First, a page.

MADISON, Wis. (AP) — Wisconsin Republicans asked the U.S. Supreme Court on Saturday to block extended absentee voting in Tuesday’s primary, despite public health fears about in-person voting amid the coronavirus pandemic.
Republicans are asking the high court to undo a federal judge’s ruling this week that declined to postpone the election but added six days, to April 13, for people to submit absentee ballots.
The GOP argued in their brief to Justice Brett Kavanaugh that the absentee extension is “a deeply consequential and disruptive change” that risks confusing voters, comes too close to the election and unfairly creates two different deadlines for voters — one for in-person voting and one for absentees.
“Absentee voting should not be a procedure that gives some voters dramatically different incentives and information than others, permits advocacy groups to strategically chase down ballots that were not cast on election day, and otherwise disrupts Wisconsin statutes that aim to separate cleanly the time for ballot casting and ballot counting,” their filing said, requesting a stay by Monday.
Wisconsin stands apart from other states in trying to hold to its April election date even though Gov. Tony Evers has issued a statewide stay-at-home order. It also comes as Wisconsin’s chief medical officer has credited the order for helping slow the rate of infections in the state.
The Democratic governor initially joined Republican leaders in seeking to hold the primary as planned on Tuesday, but he now favors an all-mail election with absentee voting well into May. Republicans maintain that Tuesday’s in-person voting should go on as planned.
The election features the Democratic presidential primary between Joe Biden and Bernie Sanders, but a bigger concern for Republicans is a high-stakes state Supreme Court race featuring a conservative incumbent against a liberal challenger.
Liberal groups have taken the matter to the courts, and won a partial victory when Judge William Conley declined to postpone in-person voting while extending absentee voting until April 13. The 7th U.S. Circuit Court of Appeals late Friday rejected Republicans’ appeal of that decision.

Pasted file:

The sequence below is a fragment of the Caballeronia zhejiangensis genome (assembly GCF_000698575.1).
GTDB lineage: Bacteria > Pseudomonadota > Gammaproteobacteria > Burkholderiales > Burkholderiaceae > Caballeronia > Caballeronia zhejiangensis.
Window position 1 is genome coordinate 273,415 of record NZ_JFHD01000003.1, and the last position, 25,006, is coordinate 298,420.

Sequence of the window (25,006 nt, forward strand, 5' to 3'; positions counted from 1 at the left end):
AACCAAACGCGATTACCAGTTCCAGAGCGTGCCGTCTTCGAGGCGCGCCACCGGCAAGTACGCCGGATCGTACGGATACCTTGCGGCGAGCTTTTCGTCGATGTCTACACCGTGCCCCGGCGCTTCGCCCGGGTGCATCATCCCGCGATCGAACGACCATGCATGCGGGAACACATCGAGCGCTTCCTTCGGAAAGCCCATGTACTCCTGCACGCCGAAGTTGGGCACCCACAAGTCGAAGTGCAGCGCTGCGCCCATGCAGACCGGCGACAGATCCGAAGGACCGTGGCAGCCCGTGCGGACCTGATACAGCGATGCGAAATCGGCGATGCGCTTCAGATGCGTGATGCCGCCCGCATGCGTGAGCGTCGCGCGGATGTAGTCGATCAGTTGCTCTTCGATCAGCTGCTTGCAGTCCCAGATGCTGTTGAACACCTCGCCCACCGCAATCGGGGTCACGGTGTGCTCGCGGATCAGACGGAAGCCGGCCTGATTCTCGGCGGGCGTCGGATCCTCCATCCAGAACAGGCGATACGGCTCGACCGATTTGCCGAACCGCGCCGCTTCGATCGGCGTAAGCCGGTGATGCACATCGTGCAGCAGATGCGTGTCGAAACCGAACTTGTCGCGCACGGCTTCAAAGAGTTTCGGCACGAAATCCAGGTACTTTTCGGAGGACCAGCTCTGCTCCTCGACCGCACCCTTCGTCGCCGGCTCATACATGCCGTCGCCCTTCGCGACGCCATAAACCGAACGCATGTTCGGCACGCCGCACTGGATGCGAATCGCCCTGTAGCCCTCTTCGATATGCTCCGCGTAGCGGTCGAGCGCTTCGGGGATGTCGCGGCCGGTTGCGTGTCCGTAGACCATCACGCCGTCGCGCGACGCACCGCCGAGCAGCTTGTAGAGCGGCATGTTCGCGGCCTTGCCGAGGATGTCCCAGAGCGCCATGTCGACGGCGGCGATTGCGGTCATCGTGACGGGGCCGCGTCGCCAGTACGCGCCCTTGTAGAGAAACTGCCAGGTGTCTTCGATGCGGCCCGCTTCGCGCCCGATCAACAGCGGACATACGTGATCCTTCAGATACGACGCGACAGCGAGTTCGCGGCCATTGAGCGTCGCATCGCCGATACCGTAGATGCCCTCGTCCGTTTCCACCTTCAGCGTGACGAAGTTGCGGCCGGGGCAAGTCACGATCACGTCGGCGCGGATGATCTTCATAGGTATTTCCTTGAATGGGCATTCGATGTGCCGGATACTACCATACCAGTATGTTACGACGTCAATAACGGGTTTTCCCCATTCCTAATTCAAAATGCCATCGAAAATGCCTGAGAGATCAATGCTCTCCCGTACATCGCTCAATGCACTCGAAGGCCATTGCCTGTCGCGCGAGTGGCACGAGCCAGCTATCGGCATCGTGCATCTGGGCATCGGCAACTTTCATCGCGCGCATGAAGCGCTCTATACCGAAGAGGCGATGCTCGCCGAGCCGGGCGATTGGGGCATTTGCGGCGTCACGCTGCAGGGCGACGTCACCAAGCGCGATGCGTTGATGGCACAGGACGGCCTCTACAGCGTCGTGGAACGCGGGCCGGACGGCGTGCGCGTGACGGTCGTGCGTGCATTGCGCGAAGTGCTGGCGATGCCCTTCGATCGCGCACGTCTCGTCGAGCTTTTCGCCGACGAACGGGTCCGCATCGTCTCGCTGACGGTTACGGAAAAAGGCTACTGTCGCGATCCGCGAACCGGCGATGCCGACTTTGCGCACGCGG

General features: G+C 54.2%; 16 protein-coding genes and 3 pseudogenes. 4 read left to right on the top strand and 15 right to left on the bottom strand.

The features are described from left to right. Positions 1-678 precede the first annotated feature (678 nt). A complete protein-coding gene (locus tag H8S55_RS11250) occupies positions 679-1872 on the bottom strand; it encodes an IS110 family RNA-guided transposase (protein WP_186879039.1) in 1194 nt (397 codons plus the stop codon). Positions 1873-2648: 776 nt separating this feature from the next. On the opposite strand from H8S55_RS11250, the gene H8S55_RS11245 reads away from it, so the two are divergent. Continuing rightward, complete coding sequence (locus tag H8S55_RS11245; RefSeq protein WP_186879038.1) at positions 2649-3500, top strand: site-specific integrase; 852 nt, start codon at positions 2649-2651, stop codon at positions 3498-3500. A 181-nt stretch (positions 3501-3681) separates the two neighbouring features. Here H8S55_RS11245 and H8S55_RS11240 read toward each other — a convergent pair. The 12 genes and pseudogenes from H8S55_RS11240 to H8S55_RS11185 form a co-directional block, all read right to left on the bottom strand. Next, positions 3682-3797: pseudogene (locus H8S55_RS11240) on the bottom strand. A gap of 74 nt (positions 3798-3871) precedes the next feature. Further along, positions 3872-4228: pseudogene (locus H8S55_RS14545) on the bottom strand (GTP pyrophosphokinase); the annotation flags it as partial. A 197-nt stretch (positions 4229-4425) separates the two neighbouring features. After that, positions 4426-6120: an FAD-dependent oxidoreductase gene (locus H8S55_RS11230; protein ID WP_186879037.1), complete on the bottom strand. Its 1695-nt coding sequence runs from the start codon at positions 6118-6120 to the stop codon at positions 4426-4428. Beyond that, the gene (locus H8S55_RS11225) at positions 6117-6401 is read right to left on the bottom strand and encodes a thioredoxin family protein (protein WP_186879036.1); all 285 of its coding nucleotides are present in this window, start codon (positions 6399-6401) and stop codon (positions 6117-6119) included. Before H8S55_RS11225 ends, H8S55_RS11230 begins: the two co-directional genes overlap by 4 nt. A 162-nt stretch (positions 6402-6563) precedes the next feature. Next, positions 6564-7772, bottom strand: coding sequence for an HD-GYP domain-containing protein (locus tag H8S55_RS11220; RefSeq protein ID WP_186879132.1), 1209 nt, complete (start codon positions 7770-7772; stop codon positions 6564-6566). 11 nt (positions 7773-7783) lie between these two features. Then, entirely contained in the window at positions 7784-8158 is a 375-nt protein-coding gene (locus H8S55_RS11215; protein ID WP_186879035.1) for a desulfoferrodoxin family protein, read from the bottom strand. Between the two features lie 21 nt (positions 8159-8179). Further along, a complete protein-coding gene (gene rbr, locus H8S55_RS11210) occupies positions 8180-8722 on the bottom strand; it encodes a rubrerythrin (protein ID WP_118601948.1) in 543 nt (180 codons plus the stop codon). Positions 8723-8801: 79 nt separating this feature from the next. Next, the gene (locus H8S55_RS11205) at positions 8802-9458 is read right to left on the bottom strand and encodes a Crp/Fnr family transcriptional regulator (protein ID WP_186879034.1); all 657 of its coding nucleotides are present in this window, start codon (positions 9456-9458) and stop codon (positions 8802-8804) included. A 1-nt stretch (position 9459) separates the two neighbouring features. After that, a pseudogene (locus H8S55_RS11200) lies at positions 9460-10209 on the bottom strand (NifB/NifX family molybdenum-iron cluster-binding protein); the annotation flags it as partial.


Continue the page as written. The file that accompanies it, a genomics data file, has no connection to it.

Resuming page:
Assembly Speaker Robin Vos and Senate Majority Leader Scott Fitzgerald, both Republicans, said in a statement late Friday announcing their Supreme Court appeal that they “still have grave concerns about election security” by allowing votes to be submitted beyond Election Day.
Evers has said he can’t move or change the election on his own. He called a special session for Saturday afternoon, asking Republicans to take up bills that would convert the election to all-mail and give voters until May 26 to return ballots. Vos and Fitzgerald said they wouldn’t do it. They met Saturday as required, but immediately adjourned until Monday.
Local races are also on Tuesday’s ballot, and both Republicans and Evers cited the need to fill those offices as one reason to keep the election on track. They also said there was no guarantee the virus crisis would fade if the election was pushed back by weeks or months.
A key race on the ballot is for a seat on the bitterly partisan Wisconsin Supreme Court, where conservatives holding a 5-2 advantage. Incumbent Judge Daniel Kelly, a conservative, faces a challenge from Dane County Circuit Court Judge Jill Karofsky, a liberal, for a 10-year term.
Fears over in-person voting and a curtailed absentee period may hit Democratic-leaning Milwaukee hardest. City officials there have said they have so few poll workers available that they can operate only five polling sites, creating the prospect of many voters funneled to just a few locations.
Other states have delayed their primaries to protect voters and poll workers from the virus. Alaska, Wyoming, Hawaii and Louisiana were set to hold elections Saturday, but they’ve pushed those contests back. Louisiana’s presidential primary is now set for June 20. Democrats in Alaska and Wyoming have decided to hold their party-run contests by mail only and have pushed back the deadline for turning in ballots.